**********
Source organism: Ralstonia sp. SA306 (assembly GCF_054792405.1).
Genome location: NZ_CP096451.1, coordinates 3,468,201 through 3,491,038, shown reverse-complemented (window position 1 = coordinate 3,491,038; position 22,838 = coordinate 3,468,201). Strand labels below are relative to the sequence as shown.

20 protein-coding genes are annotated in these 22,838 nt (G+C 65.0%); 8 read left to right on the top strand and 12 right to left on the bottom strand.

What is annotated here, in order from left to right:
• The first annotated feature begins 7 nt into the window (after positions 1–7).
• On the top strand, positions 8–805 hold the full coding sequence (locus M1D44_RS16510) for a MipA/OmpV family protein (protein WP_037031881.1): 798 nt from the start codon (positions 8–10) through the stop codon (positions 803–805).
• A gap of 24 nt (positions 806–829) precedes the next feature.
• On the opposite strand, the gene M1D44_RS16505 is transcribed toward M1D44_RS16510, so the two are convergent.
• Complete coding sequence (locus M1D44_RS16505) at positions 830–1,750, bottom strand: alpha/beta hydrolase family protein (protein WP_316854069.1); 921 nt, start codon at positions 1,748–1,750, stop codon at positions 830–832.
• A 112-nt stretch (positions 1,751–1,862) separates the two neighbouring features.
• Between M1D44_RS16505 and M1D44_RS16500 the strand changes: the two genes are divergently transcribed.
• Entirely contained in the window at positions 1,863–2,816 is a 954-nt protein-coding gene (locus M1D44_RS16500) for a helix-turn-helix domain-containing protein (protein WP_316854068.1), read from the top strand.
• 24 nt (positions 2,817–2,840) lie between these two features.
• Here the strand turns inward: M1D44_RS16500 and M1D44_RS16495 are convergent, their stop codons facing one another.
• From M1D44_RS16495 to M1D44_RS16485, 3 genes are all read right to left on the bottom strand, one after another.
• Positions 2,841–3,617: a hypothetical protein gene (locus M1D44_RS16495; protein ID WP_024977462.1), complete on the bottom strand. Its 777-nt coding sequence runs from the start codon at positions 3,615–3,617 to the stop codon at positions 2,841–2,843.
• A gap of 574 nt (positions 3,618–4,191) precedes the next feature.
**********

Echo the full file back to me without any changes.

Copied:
Source organism: Ralstonia sp. SA306 (assembly GCF_054792405.1).
Genome location: NZ_CP096451.1, coordinates 3,468,201 through 3,491,038, shown reverse-complemented (window position 1 = coordinate 3,491,038; position 22,838 = coordinate 3,468,201). Strand labels below are relative to the sequence as shown.

20 protein-coding genes are annotated in these 22,838 nt (G+C 65.0%); 8 read left to right on the top strand and 12 right to left on the bottom strand.

What is annotated here, in order from left to right:
• The first annotated feature begins 7 nt into the window (after positions 1–7).
• On the top strand, positions 8–805 hold the full coding sequence (locus M1D44_RS16510) for a MipA/OmpV family protein (protein WP_037031881.1): 798 nt from the start codon (positions 8–10) through the stop codon (positions 803–805).
• A gap of 24 nt (positions 806–829) precedes the next feature.
• On the opposite strand, the gene M1D44_RS16505 is transcribed toward M1D44_RS16510, so the two are convergent.
• Complete coding sequence (locus M1D44_RS16505) at positions 830–1,750, bottom strand: alpha/beta hydrolase family protein (protein WP_316854069.1); 921 nt, start codon at positions 1,748–1,750, stop codon at positions 830–832.
• A 112-nt stretch (positions 1,751–1,862) separates the two neighbouring features.
• Between M1D44_RS16505 and M1D44_RS16500 the strand changes: the two genes are divergently transcribed.
• Entirely contained in the window at positions 1,863–2,816 is a 954-nt protein-coding gene (locus M1D44_RS16500) for a helix-turn-helix domain-containing protein (protein WP_316854068.1), read from the top strand.
• 24 nt (positions 2,817–2,840) lie between these two features.
• Here the strand turns inward: M1D44_RS16500 and M1D44_RS16495 are convergent, their stop codons facing one another.
• From M1D44_RS16495 to M1D44_RS16485, 3 genes are all read right to left on the bottom strand, one after another.
• Positions 2,841–3,617: a hypothetical protein gene (locus M1D44_RS16495; protein ID WP_024977462.1), complete on the bottom strand. Its 777-nt coding sequence runs from the start codon at positions 3,615–3,617 to the stop codon at positions 2,841–2,843.
• A gap of 574 nt (positions 3,618–4,191) precedes the next feature.